Kids on decorated bikes paraded down the Brook Run trail in Dunwoody on Aug. 3 to officially open it for public use.
Kids on decorated bikes, scooters and other wheeled vehicles paraded down the Brook Run trail in Dunwoody on Aug. 3 to officially open it for public use. Photo by Phil Mosier.

Children riding decorated bicycles and escorted by their parents and Dunwoody city officials paraded up and down the multi-use trail through Brook Run Park on Aug. 3 to officially open the first phase of the concrete path for public use.

“The trail is fantastic,” said Kelly Grant, who walked the concrete path with her husband, Gordon, and two sons, bike-riding Max, 4, and 14-month-old Joe, who was asleep in a decorated wagon. “It really is beautiful. I’m kind of shocked at how nice it is. I think it will be great for the community.”

Grant said she came to Brook Run often to walk Max in a stroller when he was younger, and she thought the new trail would be a great improvement over the older sidewalks in the park. She said she was eager to show the trail to her neighbors.

Work on the second phase of the trail is expected to begin this fall. The completed trail is scheduled to open next spring. Once done, it will create a nearly 2-mile-long loop through the park, city officials have said.

Construction of the trail has been controversial. Some residents have complained about the number of trees being removed for the multi-use concrete path. Others worry that construction of trail may cause flooding in nearby neighborhoods. City officials say the project will not cause flooding and that the trees removed for the project are being replaced with new trees elsewhere in city parks.

Mayor Mike Davis welcomes the crowd to the trail opening. Photo by Phil Mosier.
Will Starling, riding his elephant bike, won the prize for “most creative” entry in the parade of vehicles that opened the Brook Run trail in Dunwoody on Aug. 3. Photo by Joe Earle.

Families in the opening parade seemed impressed by the pathway.

“It’s a nice trail. A lot hillier than I was expecting,” said Lea Trujillo, who said she walked with, and occasionally pushed, her two bike-riding children, Aniyah and Bo during the parade.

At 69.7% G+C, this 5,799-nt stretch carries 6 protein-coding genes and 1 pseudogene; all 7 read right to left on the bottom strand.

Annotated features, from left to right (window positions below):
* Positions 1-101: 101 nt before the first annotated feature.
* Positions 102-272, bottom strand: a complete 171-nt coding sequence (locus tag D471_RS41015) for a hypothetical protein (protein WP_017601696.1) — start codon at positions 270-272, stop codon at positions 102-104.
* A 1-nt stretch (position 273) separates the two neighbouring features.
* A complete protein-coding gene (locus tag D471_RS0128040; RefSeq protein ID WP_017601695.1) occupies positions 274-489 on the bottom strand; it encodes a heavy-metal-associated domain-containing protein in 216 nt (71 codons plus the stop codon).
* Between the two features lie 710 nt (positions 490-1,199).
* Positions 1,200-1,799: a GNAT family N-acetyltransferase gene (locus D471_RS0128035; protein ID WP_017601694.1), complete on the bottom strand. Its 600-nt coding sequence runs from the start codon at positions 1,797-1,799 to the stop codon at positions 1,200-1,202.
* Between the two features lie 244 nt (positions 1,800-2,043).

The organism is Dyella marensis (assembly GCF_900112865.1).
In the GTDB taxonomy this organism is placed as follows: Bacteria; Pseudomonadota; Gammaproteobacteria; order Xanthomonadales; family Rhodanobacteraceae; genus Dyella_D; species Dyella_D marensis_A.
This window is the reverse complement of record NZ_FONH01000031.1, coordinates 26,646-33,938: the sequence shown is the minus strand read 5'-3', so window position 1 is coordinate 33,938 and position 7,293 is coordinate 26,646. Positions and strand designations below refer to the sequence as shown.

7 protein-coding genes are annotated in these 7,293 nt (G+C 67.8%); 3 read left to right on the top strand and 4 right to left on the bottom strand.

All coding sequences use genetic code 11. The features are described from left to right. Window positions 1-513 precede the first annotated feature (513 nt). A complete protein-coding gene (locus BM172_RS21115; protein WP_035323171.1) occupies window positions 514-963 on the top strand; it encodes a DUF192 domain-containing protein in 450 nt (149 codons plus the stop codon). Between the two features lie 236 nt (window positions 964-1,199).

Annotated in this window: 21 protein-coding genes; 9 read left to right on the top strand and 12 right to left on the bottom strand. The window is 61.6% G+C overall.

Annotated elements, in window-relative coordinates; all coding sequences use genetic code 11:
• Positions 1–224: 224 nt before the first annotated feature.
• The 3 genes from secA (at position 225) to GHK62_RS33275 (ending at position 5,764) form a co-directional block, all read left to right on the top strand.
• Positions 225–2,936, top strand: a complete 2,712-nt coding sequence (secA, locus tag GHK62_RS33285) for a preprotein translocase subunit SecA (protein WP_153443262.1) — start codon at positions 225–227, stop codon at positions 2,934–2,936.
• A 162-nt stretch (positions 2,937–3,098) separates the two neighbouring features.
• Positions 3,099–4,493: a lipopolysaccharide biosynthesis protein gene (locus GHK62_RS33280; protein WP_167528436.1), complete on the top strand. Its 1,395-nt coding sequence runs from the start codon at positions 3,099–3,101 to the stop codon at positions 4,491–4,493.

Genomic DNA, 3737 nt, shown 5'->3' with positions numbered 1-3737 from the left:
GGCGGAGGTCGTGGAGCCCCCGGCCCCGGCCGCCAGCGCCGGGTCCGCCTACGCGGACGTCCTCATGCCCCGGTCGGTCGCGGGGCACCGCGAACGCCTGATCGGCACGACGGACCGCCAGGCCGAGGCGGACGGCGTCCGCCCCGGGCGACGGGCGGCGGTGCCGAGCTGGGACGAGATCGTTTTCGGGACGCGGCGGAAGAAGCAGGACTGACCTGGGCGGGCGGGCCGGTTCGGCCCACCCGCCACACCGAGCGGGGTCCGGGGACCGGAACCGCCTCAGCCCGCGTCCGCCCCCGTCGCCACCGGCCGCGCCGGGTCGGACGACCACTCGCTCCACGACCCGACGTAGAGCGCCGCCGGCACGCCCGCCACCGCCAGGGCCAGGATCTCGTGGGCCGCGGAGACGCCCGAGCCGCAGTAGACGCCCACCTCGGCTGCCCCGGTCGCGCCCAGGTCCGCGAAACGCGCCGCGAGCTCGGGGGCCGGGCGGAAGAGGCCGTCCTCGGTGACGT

“What did you like?” she asked Bo.

“Going down the hill,” he said.

“Did you go fast down the hill?” she asked.

“Yes,” he said, “like Turbo!”

Three judges – Dunwoody Mayor Mike Davis, former DeKalb County school board member Nancy Jester and Dunwoody Nature Center executive director Alan Mothner – chose prize winners from among 43 entrants who registered to take compete in the parade.

Will Starling, son of Dunwoody’s economic development director, Michael Starling, won the most creative award for his bicycle, which he decorated with cutout ears and plastic tubing to turn into an elephant.

Lauren Fitzgerald won the “best theme” award for her “back to school” bike, complete with basket filled with school supplies.

And the Grant family took the prize for most colorful entry.

Joe Grant slept through the awards ceremony.

The Grant family — mom Kelly at left, dad Gordon at right, and Max, 4, and Joe, asleep in the wagon — won the award for the entry with the “best use of color” in the parade.

Joe Earle

Joe Earle is Editor-at-Large. He has more than 30-years of experience with daily newspapers, including the Atlanta Journal-Constitution and was Managing Editor of Reporter Newspapers.